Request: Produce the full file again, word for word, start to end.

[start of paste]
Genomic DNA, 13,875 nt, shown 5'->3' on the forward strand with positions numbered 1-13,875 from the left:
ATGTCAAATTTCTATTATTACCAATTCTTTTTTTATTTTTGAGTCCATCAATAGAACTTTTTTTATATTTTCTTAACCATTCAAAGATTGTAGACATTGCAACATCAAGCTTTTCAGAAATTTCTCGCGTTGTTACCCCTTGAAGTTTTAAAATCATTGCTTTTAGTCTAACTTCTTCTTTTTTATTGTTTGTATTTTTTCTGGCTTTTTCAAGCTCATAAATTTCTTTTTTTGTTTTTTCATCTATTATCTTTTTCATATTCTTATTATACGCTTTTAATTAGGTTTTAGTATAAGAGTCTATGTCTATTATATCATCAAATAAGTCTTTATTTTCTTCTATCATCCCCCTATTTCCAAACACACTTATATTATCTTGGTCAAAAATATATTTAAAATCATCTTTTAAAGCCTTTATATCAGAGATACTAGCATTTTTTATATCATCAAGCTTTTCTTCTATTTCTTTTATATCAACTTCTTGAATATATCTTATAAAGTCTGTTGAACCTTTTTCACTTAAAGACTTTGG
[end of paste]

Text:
Genomic DNA, 13,875 nt, shown 5'->3' on the forward strand with positions numbered 1-13,875 from the left:
ATGTCAAATTTCTATTATTACCAATTCTTTTTTTATTTTTGAGTCCATCAATAGAACTTTTTTTATATTTTCTTAACCATTCAAAGATTGTAGACATTGCAACATCAAGCTTTTCAGAAATTTCTCGCGTTGTTACCCCTTGAAGTTTTAAAATCATTGCTTTTAGTCTAACTTCTTCTTTTTTATTGTTTGTATTTTTTCTGGCTTTTTCAAGCTCATAAATTTCTTTTTTTGTTTTTTCATCTATTATCTTTTTCATATTCTTATTATACGCTTTTAATTAGGTTTTAGTATAAGAGTCTATGTCTATTATATCATCAAATAAGTCTTTATTTTCTTCTATCATCCCCCTATTTCCAAACACACTTATATTATCTTGGTCAAAAATATATTTAAAATCATCTTTTAAAGCCTTTATATCAGAGATACTAGCATTTTTTATATCATCAAGCTTTTCTTCTATTTCTTTTATATCAACTTCTTGAATATATCTTATAAAGTCTGTTGAACCTTTTTCACTTAAAGACTTTGG